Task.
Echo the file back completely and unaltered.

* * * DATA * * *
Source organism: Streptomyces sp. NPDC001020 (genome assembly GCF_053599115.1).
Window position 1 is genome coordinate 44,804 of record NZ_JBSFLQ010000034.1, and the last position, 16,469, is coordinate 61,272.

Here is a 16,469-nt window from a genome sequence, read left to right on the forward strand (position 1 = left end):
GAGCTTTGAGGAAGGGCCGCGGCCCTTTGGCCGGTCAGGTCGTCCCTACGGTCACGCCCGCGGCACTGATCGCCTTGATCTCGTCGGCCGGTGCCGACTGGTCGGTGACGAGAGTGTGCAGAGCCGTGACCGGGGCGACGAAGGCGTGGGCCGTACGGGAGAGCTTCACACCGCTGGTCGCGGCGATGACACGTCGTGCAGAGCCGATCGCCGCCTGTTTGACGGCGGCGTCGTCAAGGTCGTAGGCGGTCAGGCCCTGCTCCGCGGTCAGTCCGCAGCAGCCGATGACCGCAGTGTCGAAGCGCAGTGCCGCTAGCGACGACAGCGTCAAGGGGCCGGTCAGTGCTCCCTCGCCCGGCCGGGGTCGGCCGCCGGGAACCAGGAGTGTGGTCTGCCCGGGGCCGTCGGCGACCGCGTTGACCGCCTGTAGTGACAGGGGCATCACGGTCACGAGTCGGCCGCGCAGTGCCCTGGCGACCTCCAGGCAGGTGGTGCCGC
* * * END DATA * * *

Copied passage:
Source organism: Streptomyces sp. NPDC001020 (genome assembly GCF_053599115.1).
Window position 1 is genome coordinate 44,804 of record NZ_JBSFLQ010000034.1, and the last position, 16,469, is coordinate 61,272.

Here is a 16,469-nt window from a genome sequence, read left to right on the forward strand (position 1 = left end):
GAGCTTTGAGGAAGGGCCGCGGCCCTTTGGCCGGTCAGGTCGTCCCTACGGTCACGCCCGCGGCACTGATCGCCTTGATCTCGTCGGCCGGTGCCGACTGGTCGGTGACGAGAGTGTGCAGAGCCGTGACCGGGGCGACGAAGGCGTGGGCCGTACGGGAGAGCTTCACACCGCTGGTCGCGGCGATGACACGTCGTGCAGAGCCGATCGCCGCCTGTTTGACGGCGGCGTCGTCAAGGTCGTAGGCGGTCAGGCCCTGCTCCGCGGTCAGTCCGCAGCAGCCGATGACCGCAGTGTCGAAGCGCAGTGCCGCTAGCGACGACAGCGTCAAGGGGCCGGTCAGTGCTCCCTCGCCCGGCCGGGGTCGGCCGCCGGGAACCAGGAGTGTGGTCTGCCCGGGGCCGTCGGCGACCGCGTTGACCGCCTGTAGTGACAGGGGCATCACGGTCACGAGTCGGCCGCGCAGTGCCCTGGCGACCTCCAGGCAGGTGGTGCCGC